I spent my summer finishing the books on my summer reading list, I fix. The week Darius was killed, I was spending every second of my time devouring The Professor and the Madman to prepare for Honors English in sophomore year.
And I had no interaction with Darius Blecker. At all.
In fact, I’ve never had any contact with him in my life. I just know how everyone thinks he’s the reason Samara killed herself.
Look at me, in a police station.
Stuck here because my millionaire lawyer parents are too afraid of me and what I’ve been called in for to say more than a hundred words to me all week long.
Possible suspect of murder.
Everything will be fine.
Because why would they put away an innocent fifteen-year-old girl?
My hands itch to be sat on, but it practically advertises anxiety.
My attention clicks to the door of the waiting room, noticing a dark skinned late-forties man in a police officer’s uniform crossing his arms and maintaining a grave expression. His voice is robotic. “Hello, I’m Sheriff Garcia. I’ll be in with you and Detective Romano today. Follow me please.” His pressed lips simply tell me, Thank God my daughter didn’t turn out like you.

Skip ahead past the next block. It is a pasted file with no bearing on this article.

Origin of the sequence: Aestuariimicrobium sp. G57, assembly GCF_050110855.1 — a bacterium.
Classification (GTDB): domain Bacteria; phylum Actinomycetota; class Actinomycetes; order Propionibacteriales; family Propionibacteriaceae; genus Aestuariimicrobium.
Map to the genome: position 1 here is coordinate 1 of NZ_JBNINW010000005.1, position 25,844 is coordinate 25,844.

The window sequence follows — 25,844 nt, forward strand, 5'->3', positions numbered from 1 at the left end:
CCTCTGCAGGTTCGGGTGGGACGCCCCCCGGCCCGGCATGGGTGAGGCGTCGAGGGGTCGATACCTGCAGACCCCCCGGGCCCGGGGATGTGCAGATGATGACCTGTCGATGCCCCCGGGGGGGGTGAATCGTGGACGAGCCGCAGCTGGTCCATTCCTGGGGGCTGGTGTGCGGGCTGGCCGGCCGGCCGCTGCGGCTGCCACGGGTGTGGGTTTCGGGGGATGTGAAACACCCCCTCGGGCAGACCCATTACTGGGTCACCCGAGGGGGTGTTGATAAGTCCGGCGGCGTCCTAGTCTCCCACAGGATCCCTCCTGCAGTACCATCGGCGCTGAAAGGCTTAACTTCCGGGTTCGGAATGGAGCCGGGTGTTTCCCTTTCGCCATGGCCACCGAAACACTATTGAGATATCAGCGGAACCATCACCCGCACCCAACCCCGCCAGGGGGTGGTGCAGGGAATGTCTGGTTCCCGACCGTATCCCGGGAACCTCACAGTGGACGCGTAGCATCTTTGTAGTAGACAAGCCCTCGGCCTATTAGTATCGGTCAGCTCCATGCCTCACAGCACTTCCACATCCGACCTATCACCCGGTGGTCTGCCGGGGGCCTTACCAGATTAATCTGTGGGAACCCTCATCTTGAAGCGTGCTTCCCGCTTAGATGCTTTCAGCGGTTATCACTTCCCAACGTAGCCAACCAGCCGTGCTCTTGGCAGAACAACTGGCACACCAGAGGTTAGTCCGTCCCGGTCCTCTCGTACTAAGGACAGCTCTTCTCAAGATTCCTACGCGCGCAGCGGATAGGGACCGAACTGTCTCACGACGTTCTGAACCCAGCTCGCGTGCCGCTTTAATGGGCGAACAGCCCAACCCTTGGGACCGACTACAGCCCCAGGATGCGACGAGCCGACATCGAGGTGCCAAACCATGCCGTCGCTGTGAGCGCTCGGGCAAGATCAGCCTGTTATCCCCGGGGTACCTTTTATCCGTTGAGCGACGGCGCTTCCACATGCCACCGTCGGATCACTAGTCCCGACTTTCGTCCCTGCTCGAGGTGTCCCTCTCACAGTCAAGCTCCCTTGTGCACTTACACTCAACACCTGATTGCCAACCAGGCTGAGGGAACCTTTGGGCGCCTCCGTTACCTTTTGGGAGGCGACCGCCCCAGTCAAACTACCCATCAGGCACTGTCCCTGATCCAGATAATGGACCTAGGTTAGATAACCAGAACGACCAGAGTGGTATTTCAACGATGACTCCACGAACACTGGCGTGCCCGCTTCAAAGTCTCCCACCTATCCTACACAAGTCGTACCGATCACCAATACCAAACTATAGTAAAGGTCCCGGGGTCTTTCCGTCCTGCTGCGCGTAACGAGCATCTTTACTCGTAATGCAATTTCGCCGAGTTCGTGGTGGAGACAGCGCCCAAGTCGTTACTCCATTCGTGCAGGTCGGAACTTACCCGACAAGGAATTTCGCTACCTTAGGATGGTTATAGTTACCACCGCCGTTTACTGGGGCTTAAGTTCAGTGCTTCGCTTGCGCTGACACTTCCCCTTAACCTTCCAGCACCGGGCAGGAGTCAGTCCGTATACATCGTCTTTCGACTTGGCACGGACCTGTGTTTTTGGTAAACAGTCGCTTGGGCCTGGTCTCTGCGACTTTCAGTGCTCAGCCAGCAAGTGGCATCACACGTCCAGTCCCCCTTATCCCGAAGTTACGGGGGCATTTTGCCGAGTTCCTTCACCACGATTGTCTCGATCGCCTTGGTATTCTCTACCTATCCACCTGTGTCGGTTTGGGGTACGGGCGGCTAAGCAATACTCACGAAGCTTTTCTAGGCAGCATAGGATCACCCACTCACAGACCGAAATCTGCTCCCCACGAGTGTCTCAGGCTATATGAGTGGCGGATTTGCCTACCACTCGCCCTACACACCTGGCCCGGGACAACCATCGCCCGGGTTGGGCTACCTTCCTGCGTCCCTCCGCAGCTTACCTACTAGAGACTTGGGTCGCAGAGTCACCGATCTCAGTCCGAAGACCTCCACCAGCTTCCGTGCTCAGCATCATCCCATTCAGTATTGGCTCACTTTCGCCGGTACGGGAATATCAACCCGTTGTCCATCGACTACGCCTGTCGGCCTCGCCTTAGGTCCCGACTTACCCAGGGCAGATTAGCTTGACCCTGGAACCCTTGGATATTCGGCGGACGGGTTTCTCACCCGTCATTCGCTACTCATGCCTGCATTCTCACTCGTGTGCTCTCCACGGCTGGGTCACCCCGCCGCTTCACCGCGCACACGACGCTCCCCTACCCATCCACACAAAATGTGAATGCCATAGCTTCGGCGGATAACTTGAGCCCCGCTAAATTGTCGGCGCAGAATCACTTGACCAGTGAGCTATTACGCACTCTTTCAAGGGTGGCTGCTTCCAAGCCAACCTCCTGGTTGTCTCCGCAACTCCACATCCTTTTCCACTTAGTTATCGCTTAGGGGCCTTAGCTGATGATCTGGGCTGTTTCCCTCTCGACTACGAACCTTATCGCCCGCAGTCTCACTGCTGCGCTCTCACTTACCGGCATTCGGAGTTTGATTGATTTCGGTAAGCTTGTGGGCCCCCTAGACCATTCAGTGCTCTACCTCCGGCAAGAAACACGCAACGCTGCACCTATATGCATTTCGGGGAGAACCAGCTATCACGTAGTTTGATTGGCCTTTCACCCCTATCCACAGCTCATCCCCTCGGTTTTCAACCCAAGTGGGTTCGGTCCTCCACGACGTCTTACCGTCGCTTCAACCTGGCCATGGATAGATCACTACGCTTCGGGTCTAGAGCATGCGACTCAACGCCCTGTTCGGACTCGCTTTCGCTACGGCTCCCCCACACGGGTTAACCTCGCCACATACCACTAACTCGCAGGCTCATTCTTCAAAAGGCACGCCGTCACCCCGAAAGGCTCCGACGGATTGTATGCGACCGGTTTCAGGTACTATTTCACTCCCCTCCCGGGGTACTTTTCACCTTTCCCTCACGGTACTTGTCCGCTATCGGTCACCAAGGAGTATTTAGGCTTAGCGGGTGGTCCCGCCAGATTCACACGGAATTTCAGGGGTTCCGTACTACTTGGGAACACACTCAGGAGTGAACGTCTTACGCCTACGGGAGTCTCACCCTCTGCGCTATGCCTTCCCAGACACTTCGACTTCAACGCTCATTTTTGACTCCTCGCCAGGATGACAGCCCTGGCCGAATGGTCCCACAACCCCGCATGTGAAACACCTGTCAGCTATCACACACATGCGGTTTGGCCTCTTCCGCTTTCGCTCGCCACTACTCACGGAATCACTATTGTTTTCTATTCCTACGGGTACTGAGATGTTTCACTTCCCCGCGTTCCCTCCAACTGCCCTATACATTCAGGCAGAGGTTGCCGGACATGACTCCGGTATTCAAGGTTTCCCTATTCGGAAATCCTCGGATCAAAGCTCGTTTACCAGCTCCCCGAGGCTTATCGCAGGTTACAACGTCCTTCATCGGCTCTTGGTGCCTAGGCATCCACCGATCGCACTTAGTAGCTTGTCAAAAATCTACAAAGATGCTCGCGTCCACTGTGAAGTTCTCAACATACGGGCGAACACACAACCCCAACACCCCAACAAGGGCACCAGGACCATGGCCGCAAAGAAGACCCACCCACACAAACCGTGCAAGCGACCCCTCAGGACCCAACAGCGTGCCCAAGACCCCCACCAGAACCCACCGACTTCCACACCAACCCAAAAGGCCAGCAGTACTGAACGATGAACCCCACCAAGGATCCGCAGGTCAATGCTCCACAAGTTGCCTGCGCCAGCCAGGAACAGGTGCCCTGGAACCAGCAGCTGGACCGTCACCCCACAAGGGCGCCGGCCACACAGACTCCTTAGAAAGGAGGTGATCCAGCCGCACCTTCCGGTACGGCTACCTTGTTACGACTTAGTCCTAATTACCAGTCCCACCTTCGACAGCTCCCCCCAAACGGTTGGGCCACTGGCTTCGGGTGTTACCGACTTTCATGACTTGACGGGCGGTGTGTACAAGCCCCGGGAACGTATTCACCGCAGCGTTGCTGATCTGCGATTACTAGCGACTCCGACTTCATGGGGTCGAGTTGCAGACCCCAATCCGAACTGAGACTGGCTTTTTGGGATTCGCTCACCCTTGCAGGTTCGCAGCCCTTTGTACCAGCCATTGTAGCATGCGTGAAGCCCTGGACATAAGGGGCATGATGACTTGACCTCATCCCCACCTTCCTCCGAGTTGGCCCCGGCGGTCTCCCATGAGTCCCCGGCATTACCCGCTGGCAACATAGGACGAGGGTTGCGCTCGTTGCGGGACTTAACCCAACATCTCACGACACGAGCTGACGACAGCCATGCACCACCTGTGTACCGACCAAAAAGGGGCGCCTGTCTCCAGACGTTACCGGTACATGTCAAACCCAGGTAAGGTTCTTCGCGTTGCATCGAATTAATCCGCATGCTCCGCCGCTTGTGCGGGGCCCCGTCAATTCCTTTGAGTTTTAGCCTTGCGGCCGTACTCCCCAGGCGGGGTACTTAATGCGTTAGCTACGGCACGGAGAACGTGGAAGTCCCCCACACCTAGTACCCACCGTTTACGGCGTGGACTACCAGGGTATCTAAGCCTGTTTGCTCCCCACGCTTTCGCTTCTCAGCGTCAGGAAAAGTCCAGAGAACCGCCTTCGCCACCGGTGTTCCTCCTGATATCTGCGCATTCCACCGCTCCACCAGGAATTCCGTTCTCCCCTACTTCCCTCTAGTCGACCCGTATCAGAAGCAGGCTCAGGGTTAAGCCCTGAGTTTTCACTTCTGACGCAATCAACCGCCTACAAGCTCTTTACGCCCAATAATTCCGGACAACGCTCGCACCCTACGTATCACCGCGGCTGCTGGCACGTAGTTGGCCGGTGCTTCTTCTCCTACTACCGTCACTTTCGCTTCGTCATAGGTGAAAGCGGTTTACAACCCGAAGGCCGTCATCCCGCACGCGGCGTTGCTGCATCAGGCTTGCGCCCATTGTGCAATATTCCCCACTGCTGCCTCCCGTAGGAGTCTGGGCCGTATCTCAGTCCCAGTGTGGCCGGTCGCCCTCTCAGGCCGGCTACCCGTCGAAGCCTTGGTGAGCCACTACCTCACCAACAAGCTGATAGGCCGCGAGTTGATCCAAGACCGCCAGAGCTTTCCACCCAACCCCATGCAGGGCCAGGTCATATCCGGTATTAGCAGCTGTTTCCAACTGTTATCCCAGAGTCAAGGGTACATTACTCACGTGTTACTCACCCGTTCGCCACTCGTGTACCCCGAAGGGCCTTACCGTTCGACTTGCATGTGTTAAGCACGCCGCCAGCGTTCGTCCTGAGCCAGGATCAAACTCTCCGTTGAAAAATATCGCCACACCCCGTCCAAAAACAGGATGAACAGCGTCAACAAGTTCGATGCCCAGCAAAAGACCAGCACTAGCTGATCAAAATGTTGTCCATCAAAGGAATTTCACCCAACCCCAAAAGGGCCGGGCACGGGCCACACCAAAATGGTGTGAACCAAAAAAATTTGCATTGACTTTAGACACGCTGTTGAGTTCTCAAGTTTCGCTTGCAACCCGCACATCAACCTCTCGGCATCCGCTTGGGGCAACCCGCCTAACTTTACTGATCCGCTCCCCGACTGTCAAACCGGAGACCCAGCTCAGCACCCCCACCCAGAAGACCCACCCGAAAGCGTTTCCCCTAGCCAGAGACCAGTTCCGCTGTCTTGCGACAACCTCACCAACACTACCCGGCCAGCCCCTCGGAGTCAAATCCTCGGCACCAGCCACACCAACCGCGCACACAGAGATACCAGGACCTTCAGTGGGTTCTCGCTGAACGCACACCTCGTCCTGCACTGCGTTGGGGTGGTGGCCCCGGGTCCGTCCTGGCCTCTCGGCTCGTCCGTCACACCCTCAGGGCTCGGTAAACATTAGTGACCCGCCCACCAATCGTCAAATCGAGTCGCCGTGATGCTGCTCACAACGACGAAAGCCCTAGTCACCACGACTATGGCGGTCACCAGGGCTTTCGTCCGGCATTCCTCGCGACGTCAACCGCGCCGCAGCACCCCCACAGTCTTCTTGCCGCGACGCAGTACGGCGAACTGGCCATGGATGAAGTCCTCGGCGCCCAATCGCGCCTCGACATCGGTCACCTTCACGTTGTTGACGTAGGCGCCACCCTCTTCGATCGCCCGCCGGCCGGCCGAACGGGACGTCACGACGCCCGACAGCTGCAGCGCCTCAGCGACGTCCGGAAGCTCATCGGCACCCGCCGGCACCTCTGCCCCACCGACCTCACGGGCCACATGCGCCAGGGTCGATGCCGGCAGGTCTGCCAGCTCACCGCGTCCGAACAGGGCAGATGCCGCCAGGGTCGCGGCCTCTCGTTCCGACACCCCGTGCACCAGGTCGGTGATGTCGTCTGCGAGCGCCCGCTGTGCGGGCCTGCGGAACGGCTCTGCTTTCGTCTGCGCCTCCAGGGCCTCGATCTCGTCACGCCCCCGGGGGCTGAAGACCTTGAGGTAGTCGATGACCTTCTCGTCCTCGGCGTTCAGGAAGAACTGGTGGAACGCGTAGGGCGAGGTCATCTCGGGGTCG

I offer a sweet grin in return, shadowing him into the dingy interrogation room. Tyler trails behind and slides into a seat without looking at me. A pale man in a tan jacket and tie waits for me from across a long table, rubbing the brown-grey stubble that sticks to his face.
Classic sign of stress.
I recall my dad going out for a beer with him a few times while I was in elementary school, pretend I don’t.
He and Sheriff Garcia have identical expressions and I invite myself to glide down to a seat across from him and acknowledge the officer smoothly, like I was casually greeting my father’s old friend on the sidewalk. “Hi Detective Romano.”
“Hello Hayden,” he swallows awkwardly, his eyes tired.
I wait for a you’ve-gotten-so-tall comment, but then I remember that an “innocent” man is dead.
“Do you know why you’re here tonight?”
I ignore the sweat beading onto my palms and lean them against my shorts. My eyes jerk to the wall, where Garcia stands impatiently next to Tyler, like he knows I’m guilty and this is a waste of his valuable time and I should be in cuffs by now. He’d rather be watching tonight’s special of 48 Hours.
He’s in for a surprise, I decide, and keep my smirk invisible and back straight. I shrug, convinced it’s okay to relax. “Yes.”
Detective Romano raises an eyebrow. “Just so I’m clear, why do you think you’re here tonight?”
“Darius Blecker has been shot dead.”
He looks at me for an extra moment, clears his throat. “Do you recall where you were on the night of June ninth of this year?”
With every question the police ask, my father taught me to keep everything at a happy medium. If questions are answered too quickly, it indicates rehearsal. Too slowly indicates use of the imagination. I learned that when I was eight or nine--he used to be Superman to the guiltless and spit out his fun facts of brilliant lawyers.
Well, where was I?